The exhibition – constructed from oil paintings, cut-out silhouettes and small poetic notes – is loaded with complex feelings. It depicts visions, emotions, storms and breezes that live inside the artist’s mind. The sky, so often used before as artists’ source material, seemed too harmonious to fit the anxieties haunting her mind. Water, though, seems a good metaphor for the exploration of healthy and not-so-healthy thoughts. The artist’s new paintings take on different shapes and forms to depict the water surrounding her. The typical vibrant colours become more deceptive, even toxic. As the logical next step comes the urge to describe this. And so the poems emerge. “My mind is floating. Like the sea. You see?” All to find a secure place to be.

The exhibition’s paintings depict anxiousness as well as calmness and hope. The more turbulent ones incorporate shapes of human hands that are in constant flux. They are depicted in motion just like seaweed as it floats in the water. This motif continues in the space itself, recreated as an immersive canvas covered by indigo blue and turquoise colours. Two sculptures – silhouettes of cut-out hands in floating motion – emerge from the gallery floor with small poetic notes framed inside them. These poems can be read as footprints of emotions or entries from diaries. The smaller paintings are smoother, more organised and calm – metaphysical landscapes that share the motif of open doors, indicating a way out, a hope. In between it all, some works are just depictions of underwater life, as if the storm has passed, and the light lets us see things clearly again.

Water is an Eternal Witness. Colour Indigo imaginatively transports the underwater realm to the surface, where visitors can enter and dive into Kongi’s world. One can drown in anxiety to only later resurface and find the way out. It is a therapeutic process for the artist that has the potential to become a collective healing.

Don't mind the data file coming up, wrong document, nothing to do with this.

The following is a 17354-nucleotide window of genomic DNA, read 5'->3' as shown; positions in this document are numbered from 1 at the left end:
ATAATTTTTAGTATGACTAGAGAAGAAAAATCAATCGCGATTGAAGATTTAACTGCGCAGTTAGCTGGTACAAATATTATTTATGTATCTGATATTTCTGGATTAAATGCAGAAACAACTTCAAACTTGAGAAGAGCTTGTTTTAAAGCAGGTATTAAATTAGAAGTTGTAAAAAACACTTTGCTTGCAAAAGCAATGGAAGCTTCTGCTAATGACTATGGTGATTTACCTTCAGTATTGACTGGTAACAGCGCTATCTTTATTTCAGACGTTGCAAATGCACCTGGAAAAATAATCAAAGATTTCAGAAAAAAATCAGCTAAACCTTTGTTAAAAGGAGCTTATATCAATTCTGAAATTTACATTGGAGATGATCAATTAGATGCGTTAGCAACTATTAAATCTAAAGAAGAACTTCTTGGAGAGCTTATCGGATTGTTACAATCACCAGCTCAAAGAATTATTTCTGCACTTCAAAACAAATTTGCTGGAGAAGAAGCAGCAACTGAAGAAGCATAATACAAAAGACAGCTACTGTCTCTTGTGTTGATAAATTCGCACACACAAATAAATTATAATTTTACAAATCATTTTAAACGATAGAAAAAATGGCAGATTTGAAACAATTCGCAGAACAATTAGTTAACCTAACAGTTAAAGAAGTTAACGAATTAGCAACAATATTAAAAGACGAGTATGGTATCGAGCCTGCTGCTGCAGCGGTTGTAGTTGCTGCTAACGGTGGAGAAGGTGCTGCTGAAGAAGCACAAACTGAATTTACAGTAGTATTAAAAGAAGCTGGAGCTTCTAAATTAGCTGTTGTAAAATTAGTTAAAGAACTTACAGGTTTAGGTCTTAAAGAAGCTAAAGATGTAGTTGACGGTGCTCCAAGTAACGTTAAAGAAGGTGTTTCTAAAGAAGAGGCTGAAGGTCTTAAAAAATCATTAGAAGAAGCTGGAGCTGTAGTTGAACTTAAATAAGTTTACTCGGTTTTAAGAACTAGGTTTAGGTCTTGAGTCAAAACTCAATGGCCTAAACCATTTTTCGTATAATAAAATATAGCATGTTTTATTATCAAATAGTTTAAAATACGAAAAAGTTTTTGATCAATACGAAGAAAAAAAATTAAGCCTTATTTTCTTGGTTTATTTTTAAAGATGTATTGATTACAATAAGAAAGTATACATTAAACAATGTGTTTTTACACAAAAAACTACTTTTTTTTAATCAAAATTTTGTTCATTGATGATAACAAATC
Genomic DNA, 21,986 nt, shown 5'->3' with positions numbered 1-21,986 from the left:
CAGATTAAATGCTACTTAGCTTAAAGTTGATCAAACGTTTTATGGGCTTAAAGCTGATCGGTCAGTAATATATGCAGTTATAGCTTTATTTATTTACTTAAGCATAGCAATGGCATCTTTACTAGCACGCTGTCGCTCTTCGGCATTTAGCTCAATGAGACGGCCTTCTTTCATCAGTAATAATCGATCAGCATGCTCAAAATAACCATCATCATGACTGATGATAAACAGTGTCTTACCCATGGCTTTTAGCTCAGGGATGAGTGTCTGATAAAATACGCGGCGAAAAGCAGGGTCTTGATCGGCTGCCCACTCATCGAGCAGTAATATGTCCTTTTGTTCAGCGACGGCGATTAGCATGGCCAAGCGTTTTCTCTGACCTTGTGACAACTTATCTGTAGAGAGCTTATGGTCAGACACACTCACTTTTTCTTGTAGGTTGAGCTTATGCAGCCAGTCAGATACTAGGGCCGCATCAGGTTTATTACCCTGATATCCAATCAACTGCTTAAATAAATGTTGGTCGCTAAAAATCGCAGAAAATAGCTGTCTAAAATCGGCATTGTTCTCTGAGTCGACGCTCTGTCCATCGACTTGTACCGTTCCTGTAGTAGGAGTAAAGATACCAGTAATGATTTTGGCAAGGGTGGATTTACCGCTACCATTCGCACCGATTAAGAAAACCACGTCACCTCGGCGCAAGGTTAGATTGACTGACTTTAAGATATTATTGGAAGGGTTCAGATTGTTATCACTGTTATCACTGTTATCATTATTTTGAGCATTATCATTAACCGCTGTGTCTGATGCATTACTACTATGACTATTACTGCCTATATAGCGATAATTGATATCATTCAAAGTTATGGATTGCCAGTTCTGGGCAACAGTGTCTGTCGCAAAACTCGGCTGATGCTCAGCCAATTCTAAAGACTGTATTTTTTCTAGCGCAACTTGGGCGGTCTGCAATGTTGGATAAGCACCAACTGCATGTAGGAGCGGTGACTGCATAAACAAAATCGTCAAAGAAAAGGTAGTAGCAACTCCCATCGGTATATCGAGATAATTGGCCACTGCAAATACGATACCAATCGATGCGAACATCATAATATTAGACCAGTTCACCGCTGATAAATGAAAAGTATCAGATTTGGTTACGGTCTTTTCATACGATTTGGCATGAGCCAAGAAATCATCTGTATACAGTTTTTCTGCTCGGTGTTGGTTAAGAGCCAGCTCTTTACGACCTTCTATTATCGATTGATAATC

The exhibition is part of Kogo Gallery’s this year’s programme Performing Existence. The gallery’s programme is designed to capture a certain vibe that embodies the emotional undertone of the events and questions topical in that particular moment and which define the contemporary zeitgeist. This year, Kogo is in dialogue with the European Capital of Culture Tartu 2024, its programme being titled Arts of Survival. The gallery’s previous exhibition programmes have been titled Ecology–Economy (2021), Past is the Present (2022), Queer It Up (2023).



The exhibition is funded by the Cultural Endowment of Estonia and the City of Tartu.
Special thanks to Caparol Eesti and Tanker Brewery



Curator: Šelda Puķīte
Production and public programme: Stella Mõttus
Communication: Karin Kahre, Kristlyn Liier
Installation: Siim Asmer
Gallery space preparations: Karolin Konrad, Karoliina Tomasson, Melissa Tihhonova, Elisabet Vasur
Documentation: Marje Eelma (exhibition), Stanislav Stepaško (artworks), Nele Tammeaid (opening)
Graphic design: Aleksandra Samulenkova
Translation and language editing: Refiner Translations

Oil on canvas , 100 × 100 cm, 2024
Oil on canvas , 65 × 70 cm, 2024
Oil on canvas , 55 × 45 cm, 2024
Oil on canvas , 55 × 45 cm, 2024
4000 € - Reserved
Oil on canvas , 55 × 45 cm, 2024
Oil on canvas , 55 × 45 cm, 2024
Oil on canvas , 70 × 90 cm, 2024
Oil on canvas , 55 × 45 cm, 2024
Oil on canvas , 130 × 130 cm, 2024
Installation, acrylic on MDF, plexiglass, 2024
Installation, acrylic on MDF, plexiglass, 2024